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Jordan Starts Blocking ‘Unlicensed Websites’

[First published on Jadaliyya.]

[…] the [Telecommunications Regulatory] Commission directs you to do what is required to block the websites listed in the attached document and prevent your subscribers from accessing them before the end of today, June 2, 2013. Note that the websites that don’t have a URL in the list, you will be provided with later.

What followed was a list of 304 websites.

This is the request sent by the Jordanian Telecommunications Regulatory Commission to Internet Service Providers (ISPs) on 2 June 2013, and published by Jordanian citizen media platform 7iber. The request is in line with legislation enforced back in September 2012––the Press and Publications Law. The Press and Publications Department, a state entity once formally known as thee Censorship Department, is now in charge of applying this law.

Jordan counts nearly 500 online news outlets. According to the current version of the Press and Publications Law, any such website has to register with the Press and Publications Department in order to obtain a license. Registering is reported to cost 1,000 Jordanian dinars (1,400USD). The websites listed in the blocking request are deemed « unlicensed, » meaning having neither obtained a license nor applied to obtain one. Reportedly, 102 websites remain accessible for either having obtained a license or for having applied for such within the official deadlines.

The move caused a deluge of discussions on a wide range of media channels, when Press and Publications Department director denied a fee is required to get registered and after a cement factory website was identified as listed among the websites to be blocked for allegedly manufacturing paper. As no official has offered commentary on these discrepancies, the process through which websites are selected for blocking remains obscure.

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Publié par le 6 juin 2013 dans Digital freedom

 

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Bulgaria: Investigative Journalist Receives Death Threats

(French, Bulgarian below / Français et bulgare ci-dessous / Френски и български по-долу)

The Bulgarian chapter of the European Association of Journalists calls for swift measures against death threats received by investigative journalist Hristo Hristov and his family. Hristov has been investigating the history, development and ramifications of intelligence services under the former totalitarian regime and their implications in the current governing bodies.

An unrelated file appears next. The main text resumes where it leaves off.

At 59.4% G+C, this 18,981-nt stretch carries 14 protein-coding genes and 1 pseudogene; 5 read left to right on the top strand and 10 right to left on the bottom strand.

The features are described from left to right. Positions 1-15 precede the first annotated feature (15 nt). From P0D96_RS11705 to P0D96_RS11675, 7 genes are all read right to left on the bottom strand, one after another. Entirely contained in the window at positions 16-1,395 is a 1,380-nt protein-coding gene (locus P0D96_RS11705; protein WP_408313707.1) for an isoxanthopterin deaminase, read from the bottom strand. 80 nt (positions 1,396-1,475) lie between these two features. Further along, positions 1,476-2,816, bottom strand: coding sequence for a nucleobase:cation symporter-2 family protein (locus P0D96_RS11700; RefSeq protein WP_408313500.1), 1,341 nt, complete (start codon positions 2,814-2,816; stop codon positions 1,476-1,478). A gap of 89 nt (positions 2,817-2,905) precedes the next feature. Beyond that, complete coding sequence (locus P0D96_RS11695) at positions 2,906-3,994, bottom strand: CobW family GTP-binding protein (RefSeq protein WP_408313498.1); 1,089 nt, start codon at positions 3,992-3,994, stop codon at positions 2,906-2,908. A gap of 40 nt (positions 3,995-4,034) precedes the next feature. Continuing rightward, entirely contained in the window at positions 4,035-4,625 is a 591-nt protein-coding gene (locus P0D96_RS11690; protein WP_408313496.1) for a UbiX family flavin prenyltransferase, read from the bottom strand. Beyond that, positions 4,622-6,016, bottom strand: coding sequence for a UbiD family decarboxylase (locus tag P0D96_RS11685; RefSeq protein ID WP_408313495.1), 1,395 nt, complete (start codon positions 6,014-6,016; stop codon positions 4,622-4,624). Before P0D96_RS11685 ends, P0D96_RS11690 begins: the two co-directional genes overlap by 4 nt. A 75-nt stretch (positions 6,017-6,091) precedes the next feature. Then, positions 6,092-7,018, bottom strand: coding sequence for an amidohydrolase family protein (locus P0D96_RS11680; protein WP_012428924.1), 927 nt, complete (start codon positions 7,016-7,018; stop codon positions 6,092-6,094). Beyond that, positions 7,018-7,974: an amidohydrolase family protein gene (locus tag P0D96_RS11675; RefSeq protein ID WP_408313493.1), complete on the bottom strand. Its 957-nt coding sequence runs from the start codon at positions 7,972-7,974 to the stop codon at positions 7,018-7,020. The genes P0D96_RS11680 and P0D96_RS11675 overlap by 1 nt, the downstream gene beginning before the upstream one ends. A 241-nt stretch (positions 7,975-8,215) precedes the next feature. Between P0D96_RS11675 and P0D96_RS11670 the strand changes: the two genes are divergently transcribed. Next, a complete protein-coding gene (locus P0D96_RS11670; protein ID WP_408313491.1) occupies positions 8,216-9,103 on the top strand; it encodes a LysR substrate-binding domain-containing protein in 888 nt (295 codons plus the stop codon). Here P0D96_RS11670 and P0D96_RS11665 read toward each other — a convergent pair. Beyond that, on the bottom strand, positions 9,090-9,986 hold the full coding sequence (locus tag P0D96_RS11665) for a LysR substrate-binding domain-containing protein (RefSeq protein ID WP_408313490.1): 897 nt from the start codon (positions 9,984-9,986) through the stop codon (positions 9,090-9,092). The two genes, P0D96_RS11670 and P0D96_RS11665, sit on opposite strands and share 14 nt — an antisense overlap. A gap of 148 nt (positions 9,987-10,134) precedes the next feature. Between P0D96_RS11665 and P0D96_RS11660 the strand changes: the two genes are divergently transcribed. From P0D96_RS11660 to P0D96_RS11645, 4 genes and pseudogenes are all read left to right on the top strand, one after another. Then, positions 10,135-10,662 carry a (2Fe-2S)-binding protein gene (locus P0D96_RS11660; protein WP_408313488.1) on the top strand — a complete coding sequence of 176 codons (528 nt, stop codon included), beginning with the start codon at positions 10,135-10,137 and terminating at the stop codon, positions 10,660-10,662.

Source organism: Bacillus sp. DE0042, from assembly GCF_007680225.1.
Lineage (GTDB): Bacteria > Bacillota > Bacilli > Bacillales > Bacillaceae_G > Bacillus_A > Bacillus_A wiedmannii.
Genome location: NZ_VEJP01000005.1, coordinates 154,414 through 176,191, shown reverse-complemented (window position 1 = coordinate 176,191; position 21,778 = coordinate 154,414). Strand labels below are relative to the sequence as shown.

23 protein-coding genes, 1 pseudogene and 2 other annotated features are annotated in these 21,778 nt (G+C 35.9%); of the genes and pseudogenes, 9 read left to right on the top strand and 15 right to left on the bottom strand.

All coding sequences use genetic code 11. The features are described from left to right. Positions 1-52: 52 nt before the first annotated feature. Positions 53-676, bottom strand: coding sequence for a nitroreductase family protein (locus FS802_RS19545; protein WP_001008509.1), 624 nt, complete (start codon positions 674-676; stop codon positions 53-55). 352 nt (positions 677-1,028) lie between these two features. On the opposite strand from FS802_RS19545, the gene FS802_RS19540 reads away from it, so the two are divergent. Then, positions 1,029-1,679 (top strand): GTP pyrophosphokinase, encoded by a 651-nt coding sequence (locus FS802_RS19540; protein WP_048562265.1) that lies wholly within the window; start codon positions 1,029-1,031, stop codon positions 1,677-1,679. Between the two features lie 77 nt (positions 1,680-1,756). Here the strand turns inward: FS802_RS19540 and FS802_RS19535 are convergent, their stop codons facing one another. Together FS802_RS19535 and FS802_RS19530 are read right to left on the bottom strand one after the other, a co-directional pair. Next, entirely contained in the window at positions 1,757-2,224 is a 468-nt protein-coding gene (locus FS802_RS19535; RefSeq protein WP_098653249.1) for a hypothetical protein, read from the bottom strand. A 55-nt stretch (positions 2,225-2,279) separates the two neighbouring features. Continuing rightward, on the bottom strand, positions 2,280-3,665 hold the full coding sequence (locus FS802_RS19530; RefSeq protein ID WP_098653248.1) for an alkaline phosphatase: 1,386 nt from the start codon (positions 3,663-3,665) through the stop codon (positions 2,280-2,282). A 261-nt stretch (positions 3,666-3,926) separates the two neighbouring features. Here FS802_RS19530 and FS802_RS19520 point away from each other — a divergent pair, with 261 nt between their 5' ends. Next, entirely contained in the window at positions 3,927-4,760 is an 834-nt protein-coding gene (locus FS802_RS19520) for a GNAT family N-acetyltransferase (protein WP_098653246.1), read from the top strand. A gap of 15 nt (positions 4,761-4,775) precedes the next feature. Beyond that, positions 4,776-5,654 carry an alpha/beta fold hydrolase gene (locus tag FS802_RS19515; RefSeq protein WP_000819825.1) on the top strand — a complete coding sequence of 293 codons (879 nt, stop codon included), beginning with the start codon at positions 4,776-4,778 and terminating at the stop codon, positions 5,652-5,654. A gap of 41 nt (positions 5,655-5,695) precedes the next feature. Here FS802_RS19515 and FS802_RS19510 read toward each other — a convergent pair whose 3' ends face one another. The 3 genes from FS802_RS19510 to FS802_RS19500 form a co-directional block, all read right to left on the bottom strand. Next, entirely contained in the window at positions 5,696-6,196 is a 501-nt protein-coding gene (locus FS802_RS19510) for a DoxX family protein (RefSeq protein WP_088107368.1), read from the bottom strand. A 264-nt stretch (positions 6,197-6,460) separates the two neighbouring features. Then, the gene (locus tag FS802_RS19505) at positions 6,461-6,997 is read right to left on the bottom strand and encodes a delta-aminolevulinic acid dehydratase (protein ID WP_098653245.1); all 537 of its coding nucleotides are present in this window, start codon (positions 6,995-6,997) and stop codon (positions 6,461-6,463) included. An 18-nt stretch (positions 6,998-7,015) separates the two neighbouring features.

The press release is available in Bulgarian.

La section bulgare de l’Association des Journalistes Européens appelle à des actions immédiates de la part des pouvoirs compétents en réaction aux menaces de mort adressées au journalisme d’investigation Hristo Hristov et sa famille. Mr Hristov a consacré ses recherches des dernières années à l’histoire, le développement et les évolutions des services secrets de l’ère sovietique et leurs implications dans la gouvernance du pays depuis la chute du Mur de Berlin jusqu’à aujourd’hui.

Le communiqué de presse est disponible en bulgare.

АЕЖ-България настоява компетентните органи бързо да предприемат всички необходими мерки както за гарантиране на живота, здравето и сигурността на колегата и неговите близки, така и за разкриването и осъждането на извършителите на това престъпление.
Комуникето можете да прочетете на сайта на АЕЖ-България.
 
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Publié par le 17 avril 2013 dans Politique

 

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The Democratic Bahraini Regime Kills Irony Once More

Today March 12 is the World Day Against Cyber-Censorship. Initiated by Reporters Without Borders (Reporters Sans Frontières, RSF) back in 2011, the Day aims « to rally everyone in support of a single Internet without restrictions and accessible to all. » RSF released a special report highlighting the « Enemies of the Internet. » The report, which presents the 2012 list of countries, has identified five State Enemies of the Internet: these are all ‘spy’ states as they conduct systematic online surveillance which results in human rights violations. They are Syria, China, Iran, Bahrain and Vietnam.

The report also emphasize the importance of advanced technology which enables authoritarian regimes to
spy on their citizens. RSF has thus compiled a list of five « Corporate Enemies of the Internet, » that is 5 privately held companies which it names ‘digital era mercenaries’ because they sell software used by authoritarian governments to commit violations of human rights and freedom of information. With no surprises, these are Gamma Group, Trovicor, Hacking Team, Amesys/Bull and Blue Coat.

I guess the Bahraini repressive regime is greedy for becoming even more famous: in celebration of its excellent rank in the top 5 of the ‘Enemies of the Internet,’ it has arrested 6 tweeps. The Bahrain Youth Society for Human Rights lists the names and a few details on each case. The Bahraini Ministry of Interior cheekily explained:

The General Director of Anti-Corruption and Economic and Electronic Security announced on Tuesday that a group of individuals were monitored for using social media for defamation of the King. Investigation identified six of them, in which they were referred to the public prosecution.

He said that freedom of expression in protected within the constitution and law, while urging for the best use of social media to avoid breaking the law.

I guess no comment is needed at this point…

 
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Publié par le 12 mars 2013 dans Digital freedom, Politique

 

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